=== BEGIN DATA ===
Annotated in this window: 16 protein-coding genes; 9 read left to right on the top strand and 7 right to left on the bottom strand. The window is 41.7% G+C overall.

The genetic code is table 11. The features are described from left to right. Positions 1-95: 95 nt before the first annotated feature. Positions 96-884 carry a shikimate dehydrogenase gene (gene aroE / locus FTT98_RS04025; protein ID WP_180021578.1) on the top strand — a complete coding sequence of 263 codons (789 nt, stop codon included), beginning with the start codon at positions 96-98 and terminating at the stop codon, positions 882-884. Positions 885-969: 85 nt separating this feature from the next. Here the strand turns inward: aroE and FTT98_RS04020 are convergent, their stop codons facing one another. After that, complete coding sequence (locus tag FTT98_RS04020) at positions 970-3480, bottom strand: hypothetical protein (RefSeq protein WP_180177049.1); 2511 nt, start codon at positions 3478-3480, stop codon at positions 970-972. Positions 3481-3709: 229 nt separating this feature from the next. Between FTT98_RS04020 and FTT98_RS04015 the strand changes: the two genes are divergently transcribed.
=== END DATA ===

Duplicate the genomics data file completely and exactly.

Annotated in this window: 16 protein-coding genes; 9 read left to right on the top strand and 7 right to left on the bottom strand. The window is 41.7% G+C overall.

The genetic code is table 11. The features are described from left to right. Positions 1-95: 95 nt before the first annotated feature. Positions 96-884 carry a shikimate dehydrogenase gene (gene aroE / locus FTT98_RS04025; protein ID WP_180021578.1) on the top strand — a complete coding sequence of 263 codons (789 nt, stop codon included), beginning with the start codon at positions 96-98 and terminating at the stop codon, positions 882-884. Positions 885-969: 85 nt separating this feature from the next. Here the strand turns inward: aroE and FTT98_RS04020 are convergent, their stop codons facing one another. After that, complete coding sequence (locus tag FTT98_RS04020) at positions 970-3480, bottom strand: hypothetical protein (RefSeq protein WP_180177049.1); 2511 nt, start codon at positions 3478-3480, stop codon at positions 970-972. Positions 3481-3709: 229 nt separating this feature from the next. Between FTT98_RS04020 and FTT98_RS04015 the strand changes: the two genes are divergently transcribed.